New Baby Tax Credits in Canada | Income Tax Deductions
A New Baby Brings Joy, Love, Busy Days -- and Tax Credits in Canada!
A CGA explains the tax credits available to new parents in Canada, as stipulated by the Income Tax Act. You will find explanations of deductions and links to appropriate forms on the CRA Web Site.
You have or are you expecting a new baby? If yes, you are undoubtedly extremely busy. Your life is a whirlwind of planning, shopping, diapers, baby showers, feeding schedules and much more. Thinking about Canada personal tax credits and preparing your income tax return is probably very low on your list of things to spend your time on. Nevertheless, tax time comes every year, ready or not.
This lens offers some information about tax credits and deductions that you can claim for children. You want to be sure you claim everything you can, because raising a child is a costly business in Canada.
Consider this: economists with Manitoba's Department of Agriculture reported that the average Canadian parent will spend $193,000 per child from birth to adulthood. That's a lot of cash. And worse -- this figure accounts for only the basics. The other expenses -- such as donations to school fund raising events, piano lessons, hockey practice, birthday parties and tickets to see Dora the Explorer are all extra!
Thankfully, the Canada Income Tax Act offers a number of tax credits to make the financial situation a little easier.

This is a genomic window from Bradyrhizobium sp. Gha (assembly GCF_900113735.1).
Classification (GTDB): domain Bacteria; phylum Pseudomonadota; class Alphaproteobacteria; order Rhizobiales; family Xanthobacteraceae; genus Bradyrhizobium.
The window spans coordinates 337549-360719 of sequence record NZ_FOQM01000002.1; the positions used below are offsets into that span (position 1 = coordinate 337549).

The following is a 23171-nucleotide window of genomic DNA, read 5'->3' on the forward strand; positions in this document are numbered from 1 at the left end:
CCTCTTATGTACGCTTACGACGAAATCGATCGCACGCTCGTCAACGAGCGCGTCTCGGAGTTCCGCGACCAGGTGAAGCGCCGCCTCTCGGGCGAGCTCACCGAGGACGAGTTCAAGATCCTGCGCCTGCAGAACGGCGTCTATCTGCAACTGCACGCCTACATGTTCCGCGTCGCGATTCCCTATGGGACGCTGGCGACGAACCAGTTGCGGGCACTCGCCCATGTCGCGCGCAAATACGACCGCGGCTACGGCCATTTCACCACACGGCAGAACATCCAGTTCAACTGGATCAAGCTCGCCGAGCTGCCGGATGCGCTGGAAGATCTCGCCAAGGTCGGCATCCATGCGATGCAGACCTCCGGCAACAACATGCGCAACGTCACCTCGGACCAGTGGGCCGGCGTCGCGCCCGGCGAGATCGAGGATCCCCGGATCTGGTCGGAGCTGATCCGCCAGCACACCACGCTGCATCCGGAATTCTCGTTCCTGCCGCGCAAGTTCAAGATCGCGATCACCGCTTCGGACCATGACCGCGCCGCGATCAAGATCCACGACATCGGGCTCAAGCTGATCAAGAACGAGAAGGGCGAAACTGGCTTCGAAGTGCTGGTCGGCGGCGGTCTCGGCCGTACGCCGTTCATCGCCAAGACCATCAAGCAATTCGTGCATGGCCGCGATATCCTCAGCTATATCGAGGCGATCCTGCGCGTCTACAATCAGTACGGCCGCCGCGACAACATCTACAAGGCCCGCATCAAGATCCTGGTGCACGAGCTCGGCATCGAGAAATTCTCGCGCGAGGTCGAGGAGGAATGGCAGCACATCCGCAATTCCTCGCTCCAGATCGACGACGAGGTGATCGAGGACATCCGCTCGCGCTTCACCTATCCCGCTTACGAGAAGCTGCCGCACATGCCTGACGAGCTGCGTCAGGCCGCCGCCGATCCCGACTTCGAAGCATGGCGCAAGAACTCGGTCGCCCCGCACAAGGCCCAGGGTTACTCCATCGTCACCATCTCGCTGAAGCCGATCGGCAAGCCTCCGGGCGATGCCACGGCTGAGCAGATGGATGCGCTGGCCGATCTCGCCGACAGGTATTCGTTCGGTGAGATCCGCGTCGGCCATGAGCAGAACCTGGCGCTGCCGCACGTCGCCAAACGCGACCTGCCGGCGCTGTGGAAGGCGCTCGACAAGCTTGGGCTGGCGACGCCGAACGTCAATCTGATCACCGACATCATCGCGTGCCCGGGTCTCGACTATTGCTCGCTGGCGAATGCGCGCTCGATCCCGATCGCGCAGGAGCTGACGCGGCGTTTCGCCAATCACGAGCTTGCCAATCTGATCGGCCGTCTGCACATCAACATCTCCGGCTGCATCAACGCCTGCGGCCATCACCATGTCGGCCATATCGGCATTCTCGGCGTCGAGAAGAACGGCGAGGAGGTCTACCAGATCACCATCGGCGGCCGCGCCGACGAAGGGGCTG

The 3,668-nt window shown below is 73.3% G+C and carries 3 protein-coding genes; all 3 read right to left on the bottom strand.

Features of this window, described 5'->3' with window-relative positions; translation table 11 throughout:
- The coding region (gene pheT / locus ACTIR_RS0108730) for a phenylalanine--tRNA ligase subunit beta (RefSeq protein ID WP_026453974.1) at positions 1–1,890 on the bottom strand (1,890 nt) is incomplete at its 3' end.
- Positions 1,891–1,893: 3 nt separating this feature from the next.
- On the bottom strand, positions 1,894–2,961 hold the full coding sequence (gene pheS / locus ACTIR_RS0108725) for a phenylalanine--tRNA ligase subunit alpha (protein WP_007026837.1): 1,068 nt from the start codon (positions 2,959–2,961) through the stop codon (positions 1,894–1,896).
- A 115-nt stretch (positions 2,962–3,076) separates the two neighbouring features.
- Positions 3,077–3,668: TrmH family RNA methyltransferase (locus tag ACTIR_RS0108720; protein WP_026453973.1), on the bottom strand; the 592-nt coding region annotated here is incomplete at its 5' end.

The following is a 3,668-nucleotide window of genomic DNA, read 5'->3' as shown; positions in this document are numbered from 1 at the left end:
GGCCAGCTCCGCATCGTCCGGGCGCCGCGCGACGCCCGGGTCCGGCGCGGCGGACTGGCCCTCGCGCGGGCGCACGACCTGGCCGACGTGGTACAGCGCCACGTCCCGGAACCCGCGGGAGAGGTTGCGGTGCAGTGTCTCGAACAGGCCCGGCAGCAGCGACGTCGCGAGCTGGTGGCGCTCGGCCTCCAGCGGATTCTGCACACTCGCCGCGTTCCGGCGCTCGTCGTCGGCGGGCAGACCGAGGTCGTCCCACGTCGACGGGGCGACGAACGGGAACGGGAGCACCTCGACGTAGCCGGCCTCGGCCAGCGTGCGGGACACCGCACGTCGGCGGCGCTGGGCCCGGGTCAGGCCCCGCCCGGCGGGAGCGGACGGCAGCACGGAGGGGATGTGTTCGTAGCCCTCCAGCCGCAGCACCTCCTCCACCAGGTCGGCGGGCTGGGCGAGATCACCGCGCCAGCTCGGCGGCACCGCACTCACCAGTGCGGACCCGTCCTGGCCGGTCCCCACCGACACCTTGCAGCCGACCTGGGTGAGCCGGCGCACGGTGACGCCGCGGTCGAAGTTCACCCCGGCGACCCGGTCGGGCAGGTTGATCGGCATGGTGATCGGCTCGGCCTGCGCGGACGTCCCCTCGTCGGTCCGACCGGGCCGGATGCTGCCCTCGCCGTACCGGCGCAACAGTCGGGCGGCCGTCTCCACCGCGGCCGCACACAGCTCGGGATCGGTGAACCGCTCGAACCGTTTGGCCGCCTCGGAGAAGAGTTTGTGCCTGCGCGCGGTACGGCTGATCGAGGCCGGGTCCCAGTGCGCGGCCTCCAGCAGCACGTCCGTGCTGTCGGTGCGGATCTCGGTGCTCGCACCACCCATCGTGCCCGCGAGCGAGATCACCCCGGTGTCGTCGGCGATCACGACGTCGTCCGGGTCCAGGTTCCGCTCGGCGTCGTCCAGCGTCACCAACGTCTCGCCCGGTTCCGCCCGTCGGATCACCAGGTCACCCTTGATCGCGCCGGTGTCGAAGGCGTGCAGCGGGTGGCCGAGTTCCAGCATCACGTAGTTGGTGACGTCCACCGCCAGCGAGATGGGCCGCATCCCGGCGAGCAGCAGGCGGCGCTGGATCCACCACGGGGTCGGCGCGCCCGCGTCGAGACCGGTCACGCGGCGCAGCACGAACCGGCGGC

This lens is prepared in association with Linh Tsiu, CGA.
Tax Tips are Provided by Linh Tsiu, CGA
Specializing in Family Tax Benefits
Linh Tsiu is a Certified General Accountant (CGA) living in Metro Vancouver. For more than fourteen years, Linh has provided accounting services to individuals and to small to medium sized businesses. Her clients are situated across Canada. Thanks to modern technology, face to face meetings are no longer a necessity.
Although Linh offers services to individuals, families and business, she specializes in payroll, taxation and accounting services to families who employ nannies or other caregivers.
Linh says that the greatest rewards of her work come from helping people realize tax savings that they did not know about. "No one should have to spent more on taxes than the law stipulates," she says.
To discuss your taxation or accounting needs, please contact Linh through her web site: Caregiver Tax Services
Helpful Links at Canada Revenue Agency's Web Site
- RC66 - Canada Child Benefits Application
Parents use this form to apply for the CCTB and the UCCB, and to register children under 19 years for the Goods and Services Tax/Harmonized Sales Tax credit.
- Canada Revenue Agency Web site | Site Web de l'Agence du revenu du Canada
The Canada Revenue Agency's Web site provides electronic access to the majority of the Agency's public information holdings, including forms, publications, guides, and others services and applications that help promote compliance with Canada's tax.
Baby and Child Tax Credits Canada
Tips for Tax Credits
These are the tax credits that the Canada Income Tax Act permits you to claim.
- Basic Child Credit
Claim $2038 for each child under the age of eighteen. You can claim this amount for the entire year in which the child was born -- so if your baby was born one minute before midnight on December 31, you can claim the entire amount for that year.